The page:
Thursday, June 14, 2012

Drug Interactions

A lot of the "common wisdom" about herbs is wrong.

A lot of people are under the impression that "herbs," being natural, are by definition safe. The idea of an herb-drug interaction (or an herb-herb interaction for that matter) is met with derision and contempt. Many people take herbal medicines in massive doses and mix and match plant types as if the plants were some kind of jigsaw puzzle.

They think you can safely combine a pharmaceutical blood thinner with an herbal blood thinner and not have them effect each other? Oh, come on! It's a double dose. Or take an anti-depressant with alcohol and not have them interact? Alcohol is a depressant.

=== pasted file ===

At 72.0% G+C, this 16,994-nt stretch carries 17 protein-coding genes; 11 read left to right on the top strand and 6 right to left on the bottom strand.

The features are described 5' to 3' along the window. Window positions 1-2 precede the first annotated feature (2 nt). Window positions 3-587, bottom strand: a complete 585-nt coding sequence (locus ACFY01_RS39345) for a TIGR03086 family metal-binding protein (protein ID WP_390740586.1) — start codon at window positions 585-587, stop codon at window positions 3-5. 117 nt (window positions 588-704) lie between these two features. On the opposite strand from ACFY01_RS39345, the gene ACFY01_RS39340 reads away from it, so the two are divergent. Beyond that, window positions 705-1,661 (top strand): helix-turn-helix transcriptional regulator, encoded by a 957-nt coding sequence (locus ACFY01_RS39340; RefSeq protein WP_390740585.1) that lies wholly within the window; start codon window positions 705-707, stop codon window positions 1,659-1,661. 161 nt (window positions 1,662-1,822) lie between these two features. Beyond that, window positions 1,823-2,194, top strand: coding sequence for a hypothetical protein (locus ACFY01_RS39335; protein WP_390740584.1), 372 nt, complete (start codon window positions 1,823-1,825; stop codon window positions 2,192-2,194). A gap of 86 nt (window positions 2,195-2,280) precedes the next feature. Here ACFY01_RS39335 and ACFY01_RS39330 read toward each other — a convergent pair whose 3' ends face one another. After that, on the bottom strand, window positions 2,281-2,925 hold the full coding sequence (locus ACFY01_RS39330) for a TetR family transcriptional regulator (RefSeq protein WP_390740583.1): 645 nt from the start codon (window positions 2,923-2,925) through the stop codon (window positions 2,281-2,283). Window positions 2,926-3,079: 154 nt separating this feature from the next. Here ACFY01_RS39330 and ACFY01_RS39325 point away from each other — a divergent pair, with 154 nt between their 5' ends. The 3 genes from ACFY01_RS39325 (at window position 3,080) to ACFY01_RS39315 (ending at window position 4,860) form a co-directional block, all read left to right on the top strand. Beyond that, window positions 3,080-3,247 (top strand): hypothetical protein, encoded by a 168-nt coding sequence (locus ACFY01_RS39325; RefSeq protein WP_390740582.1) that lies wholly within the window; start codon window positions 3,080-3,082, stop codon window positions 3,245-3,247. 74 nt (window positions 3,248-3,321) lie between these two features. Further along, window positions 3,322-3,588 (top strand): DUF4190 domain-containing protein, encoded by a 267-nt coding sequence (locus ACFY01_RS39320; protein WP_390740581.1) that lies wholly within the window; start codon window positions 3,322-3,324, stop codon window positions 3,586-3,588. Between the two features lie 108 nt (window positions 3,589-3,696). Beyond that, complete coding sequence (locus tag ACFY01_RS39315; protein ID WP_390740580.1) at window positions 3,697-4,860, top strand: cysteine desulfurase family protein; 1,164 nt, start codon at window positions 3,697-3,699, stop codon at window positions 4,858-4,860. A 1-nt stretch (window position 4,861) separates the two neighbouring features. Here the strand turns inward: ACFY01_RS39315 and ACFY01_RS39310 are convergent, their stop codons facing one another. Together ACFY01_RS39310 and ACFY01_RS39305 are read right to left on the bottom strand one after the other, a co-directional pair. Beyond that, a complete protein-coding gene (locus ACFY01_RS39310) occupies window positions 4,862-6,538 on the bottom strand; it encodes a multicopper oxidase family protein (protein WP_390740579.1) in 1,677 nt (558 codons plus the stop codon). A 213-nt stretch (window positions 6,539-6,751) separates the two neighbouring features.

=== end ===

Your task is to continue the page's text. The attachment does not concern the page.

Really, anyone taking any kind of herbal medicine, whether a simple vitamin supplement or a full regimen prescribed by a licensed herbalist should be paying attention to the interractions just as you would if the medication was from a pharmacy.

Chemicals create changes in the way our bodies react. That is the basis of pharmaceutical medicine. In a laboratory or a factory they create a particular chemical chain that has a certain effect on the brain or the body. They package it up, stick a fancy name on it and call it medicine.

That same chemical chain, or one very much like it, is created by the growth of a plant. It has the same effect on the body--the only thing it's missing is the fancy name and the bottle. Logic would dictate that the same precautions should be taken, the same drug interactions should apply.

Just because it hasn't been proven by "science" doesn't mean that the interactions don't exist. In the absense of scientific proof, it's our responsibility to use common sense--which really isn't that common, when you think about it.

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